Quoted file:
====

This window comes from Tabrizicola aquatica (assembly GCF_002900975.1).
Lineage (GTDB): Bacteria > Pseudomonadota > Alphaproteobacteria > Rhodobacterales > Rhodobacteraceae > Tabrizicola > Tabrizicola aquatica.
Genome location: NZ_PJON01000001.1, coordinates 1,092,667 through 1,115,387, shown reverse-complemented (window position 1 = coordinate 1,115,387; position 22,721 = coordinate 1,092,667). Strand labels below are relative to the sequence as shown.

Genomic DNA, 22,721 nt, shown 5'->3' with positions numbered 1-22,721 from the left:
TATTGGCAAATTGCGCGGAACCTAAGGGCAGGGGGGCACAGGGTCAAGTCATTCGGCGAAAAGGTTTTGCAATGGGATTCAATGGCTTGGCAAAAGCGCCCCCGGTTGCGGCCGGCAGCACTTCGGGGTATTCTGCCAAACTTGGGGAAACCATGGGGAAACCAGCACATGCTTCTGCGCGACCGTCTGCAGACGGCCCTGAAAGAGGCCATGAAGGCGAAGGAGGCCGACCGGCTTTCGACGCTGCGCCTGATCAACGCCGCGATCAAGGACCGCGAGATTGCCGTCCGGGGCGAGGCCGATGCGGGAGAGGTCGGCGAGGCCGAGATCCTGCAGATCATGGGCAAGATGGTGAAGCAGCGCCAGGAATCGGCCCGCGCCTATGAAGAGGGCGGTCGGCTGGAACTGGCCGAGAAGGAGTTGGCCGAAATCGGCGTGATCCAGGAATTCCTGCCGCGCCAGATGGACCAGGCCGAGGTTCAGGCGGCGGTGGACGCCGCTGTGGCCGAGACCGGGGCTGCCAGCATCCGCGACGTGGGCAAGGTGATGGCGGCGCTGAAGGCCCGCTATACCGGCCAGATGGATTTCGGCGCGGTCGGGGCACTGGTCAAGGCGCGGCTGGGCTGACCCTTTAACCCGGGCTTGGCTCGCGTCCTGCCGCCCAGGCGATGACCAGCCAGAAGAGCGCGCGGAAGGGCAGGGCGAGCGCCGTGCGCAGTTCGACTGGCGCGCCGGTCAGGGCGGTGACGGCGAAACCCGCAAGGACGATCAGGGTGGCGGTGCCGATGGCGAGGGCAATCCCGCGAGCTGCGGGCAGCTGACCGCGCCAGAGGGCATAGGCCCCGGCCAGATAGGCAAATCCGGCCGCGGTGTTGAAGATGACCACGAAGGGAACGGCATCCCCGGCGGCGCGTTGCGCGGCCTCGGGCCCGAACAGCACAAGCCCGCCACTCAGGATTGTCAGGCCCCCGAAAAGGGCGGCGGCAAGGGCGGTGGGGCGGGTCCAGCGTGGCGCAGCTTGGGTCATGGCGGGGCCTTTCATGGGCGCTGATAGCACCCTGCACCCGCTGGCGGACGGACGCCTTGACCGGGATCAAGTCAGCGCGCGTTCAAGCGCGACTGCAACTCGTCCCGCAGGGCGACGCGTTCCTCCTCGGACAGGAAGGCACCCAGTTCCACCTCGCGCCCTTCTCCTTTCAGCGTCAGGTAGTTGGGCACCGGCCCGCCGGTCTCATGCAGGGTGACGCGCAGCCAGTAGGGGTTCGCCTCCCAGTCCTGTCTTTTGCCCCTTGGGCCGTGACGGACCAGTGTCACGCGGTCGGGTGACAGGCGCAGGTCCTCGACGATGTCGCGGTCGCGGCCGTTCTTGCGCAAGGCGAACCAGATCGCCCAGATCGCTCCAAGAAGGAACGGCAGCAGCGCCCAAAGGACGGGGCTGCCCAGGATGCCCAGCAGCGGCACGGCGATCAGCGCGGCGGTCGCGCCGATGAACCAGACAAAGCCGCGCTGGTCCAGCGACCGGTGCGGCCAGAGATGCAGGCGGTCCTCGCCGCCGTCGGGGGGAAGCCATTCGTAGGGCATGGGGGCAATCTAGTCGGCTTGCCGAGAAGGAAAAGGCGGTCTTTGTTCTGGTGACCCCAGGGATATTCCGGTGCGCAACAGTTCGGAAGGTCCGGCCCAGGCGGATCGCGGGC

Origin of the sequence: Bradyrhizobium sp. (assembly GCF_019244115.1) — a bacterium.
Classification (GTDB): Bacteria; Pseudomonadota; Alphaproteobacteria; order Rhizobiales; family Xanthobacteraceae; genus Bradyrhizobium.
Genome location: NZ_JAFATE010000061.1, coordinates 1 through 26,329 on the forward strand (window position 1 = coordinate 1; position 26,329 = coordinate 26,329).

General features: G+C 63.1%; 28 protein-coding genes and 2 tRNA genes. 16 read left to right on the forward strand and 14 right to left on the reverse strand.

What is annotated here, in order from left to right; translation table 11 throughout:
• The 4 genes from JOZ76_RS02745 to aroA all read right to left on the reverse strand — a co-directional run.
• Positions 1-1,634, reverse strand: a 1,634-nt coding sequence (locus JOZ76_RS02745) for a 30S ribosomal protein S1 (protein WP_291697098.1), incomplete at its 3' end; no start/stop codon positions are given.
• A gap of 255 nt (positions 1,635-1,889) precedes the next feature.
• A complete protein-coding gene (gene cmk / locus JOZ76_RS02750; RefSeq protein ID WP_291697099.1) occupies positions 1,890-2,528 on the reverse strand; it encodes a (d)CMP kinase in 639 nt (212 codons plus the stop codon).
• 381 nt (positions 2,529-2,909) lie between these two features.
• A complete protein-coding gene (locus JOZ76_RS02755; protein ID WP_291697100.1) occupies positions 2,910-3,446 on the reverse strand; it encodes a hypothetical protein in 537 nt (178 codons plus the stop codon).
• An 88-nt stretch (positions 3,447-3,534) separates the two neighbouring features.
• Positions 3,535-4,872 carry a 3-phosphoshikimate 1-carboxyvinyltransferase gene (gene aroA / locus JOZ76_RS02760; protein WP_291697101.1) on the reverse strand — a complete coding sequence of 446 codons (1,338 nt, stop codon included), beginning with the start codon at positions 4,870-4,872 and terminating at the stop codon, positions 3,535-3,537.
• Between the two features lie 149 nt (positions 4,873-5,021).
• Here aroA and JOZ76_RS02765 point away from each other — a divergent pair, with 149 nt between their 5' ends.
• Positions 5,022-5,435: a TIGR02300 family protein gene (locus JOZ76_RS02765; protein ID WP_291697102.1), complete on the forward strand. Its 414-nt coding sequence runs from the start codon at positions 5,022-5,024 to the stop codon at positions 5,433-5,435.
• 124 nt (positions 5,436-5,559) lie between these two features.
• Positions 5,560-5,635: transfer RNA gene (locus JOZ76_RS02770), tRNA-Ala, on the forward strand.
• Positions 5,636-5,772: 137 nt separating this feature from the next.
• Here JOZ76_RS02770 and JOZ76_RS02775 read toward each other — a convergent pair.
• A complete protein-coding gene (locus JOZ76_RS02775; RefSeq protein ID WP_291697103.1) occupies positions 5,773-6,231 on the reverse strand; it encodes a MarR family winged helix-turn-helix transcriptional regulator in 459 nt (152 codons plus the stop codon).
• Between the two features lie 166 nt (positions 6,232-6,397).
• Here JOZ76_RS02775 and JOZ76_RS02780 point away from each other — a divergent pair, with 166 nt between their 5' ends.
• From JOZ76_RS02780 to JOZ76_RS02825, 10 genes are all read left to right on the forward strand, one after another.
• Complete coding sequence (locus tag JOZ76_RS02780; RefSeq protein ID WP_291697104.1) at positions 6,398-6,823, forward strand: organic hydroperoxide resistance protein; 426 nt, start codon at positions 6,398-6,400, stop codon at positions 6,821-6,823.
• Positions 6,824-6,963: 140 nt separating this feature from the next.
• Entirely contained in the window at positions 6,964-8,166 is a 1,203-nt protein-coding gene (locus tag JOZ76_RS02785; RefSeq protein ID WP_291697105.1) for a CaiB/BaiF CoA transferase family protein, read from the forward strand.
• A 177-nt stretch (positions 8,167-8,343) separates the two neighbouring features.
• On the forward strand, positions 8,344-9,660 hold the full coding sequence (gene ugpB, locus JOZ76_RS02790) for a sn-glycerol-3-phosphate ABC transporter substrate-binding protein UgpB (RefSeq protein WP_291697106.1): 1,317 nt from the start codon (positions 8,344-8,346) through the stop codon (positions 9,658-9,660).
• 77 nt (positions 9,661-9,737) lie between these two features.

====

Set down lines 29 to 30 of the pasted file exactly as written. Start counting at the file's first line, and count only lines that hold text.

• From JOZ76_RS02780 to JOZ76_RS02825, 10 genes are all read left to right on the forward strand, one after another.
• Complete coding sequence (locus tag JOZ76_RS02780; RefSeq protein ID WP_291697104.1) at positions 6,398-6,823, forward strand: organic hydroperoxide resistance protein; 426 nt, start codon at positions 6,398-6,400, stop codon at positions 6,821-6,823.